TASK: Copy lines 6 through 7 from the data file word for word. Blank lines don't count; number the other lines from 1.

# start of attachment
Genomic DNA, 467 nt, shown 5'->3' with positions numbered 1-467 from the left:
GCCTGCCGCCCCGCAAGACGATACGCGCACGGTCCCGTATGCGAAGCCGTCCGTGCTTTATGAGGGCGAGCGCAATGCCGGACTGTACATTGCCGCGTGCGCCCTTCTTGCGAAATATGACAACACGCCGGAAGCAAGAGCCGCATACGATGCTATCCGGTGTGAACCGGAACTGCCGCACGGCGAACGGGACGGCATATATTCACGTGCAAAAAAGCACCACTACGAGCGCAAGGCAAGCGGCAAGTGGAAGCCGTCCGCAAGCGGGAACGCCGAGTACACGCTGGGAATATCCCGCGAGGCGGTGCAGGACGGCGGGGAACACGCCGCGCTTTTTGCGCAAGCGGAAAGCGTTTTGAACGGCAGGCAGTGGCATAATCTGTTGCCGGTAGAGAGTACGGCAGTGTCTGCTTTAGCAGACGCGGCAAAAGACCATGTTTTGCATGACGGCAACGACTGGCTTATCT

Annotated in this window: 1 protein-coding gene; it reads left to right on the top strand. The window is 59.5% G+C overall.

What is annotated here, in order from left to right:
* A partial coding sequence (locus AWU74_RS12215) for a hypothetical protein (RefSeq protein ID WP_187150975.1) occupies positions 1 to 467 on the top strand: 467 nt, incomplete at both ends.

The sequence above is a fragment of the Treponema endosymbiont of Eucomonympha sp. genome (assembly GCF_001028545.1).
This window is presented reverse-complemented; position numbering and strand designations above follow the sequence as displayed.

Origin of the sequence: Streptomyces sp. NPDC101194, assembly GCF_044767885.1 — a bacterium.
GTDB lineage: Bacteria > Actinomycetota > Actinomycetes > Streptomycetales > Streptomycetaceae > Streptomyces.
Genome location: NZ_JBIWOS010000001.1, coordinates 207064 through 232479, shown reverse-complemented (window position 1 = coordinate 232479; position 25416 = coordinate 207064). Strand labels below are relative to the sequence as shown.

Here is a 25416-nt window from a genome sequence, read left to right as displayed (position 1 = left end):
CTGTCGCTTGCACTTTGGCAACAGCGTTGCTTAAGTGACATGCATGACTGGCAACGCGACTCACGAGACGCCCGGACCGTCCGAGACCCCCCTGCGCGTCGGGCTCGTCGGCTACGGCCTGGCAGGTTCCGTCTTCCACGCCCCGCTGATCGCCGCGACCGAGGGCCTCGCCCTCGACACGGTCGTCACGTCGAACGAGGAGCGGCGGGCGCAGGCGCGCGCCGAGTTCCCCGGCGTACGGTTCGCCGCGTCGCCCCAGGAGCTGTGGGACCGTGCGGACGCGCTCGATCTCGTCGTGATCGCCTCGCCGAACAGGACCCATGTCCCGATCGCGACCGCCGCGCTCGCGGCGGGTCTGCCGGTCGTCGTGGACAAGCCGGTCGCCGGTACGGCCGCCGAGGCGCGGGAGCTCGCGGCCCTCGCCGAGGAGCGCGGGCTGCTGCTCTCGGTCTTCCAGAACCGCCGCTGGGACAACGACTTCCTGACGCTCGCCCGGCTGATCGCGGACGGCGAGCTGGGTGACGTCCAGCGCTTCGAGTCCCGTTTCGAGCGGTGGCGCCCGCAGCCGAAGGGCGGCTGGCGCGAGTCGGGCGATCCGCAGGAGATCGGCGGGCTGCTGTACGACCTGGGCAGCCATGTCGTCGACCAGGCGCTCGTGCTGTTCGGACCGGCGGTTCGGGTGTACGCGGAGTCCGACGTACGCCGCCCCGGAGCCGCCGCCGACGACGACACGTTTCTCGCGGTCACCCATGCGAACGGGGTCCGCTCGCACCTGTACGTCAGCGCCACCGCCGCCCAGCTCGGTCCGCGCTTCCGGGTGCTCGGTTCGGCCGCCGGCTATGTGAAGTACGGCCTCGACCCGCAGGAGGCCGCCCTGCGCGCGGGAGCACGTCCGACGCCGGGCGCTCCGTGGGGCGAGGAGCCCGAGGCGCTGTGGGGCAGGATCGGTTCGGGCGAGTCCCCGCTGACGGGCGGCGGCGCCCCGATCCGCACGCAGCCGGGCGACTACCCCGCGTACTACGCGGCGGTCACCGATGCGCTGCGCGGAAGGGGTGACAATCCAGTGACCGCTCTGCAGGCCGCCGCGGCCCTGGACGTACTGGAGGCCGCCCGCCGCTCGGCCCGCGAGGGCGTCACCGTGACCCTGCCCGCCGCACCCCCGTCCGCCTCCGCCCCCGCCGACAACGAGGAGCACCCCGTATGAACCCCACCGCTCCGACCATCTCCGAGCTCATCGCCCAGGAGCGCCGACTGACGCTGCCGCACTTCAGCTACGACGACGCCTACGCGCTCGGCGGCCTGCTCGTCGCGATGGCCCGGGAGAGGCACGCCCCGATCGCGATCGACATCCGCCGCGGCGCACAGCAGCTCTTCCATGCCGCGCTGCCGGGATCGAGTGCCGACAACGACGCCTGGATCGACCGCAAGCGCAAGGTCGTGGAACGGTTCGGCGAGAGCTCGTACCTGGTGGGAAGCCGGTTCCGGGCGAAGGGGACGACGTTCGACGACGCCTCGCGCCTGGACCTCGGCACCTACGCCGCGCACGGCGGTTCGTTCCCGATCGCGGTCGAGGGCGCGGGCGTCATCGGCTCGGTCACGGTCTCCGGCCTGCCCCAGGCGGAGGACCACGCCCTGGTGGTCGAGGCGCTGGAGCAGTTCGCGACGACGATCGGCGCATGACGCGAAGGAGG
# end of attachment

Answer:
The sequence above is a fragment of the Treponema endosymbiont of Eucomonympha sp. genome (assembly GCF_001028545.1).
This window is presented reverse-complemented; position numbering and strand designations above follow the sequence as displayed.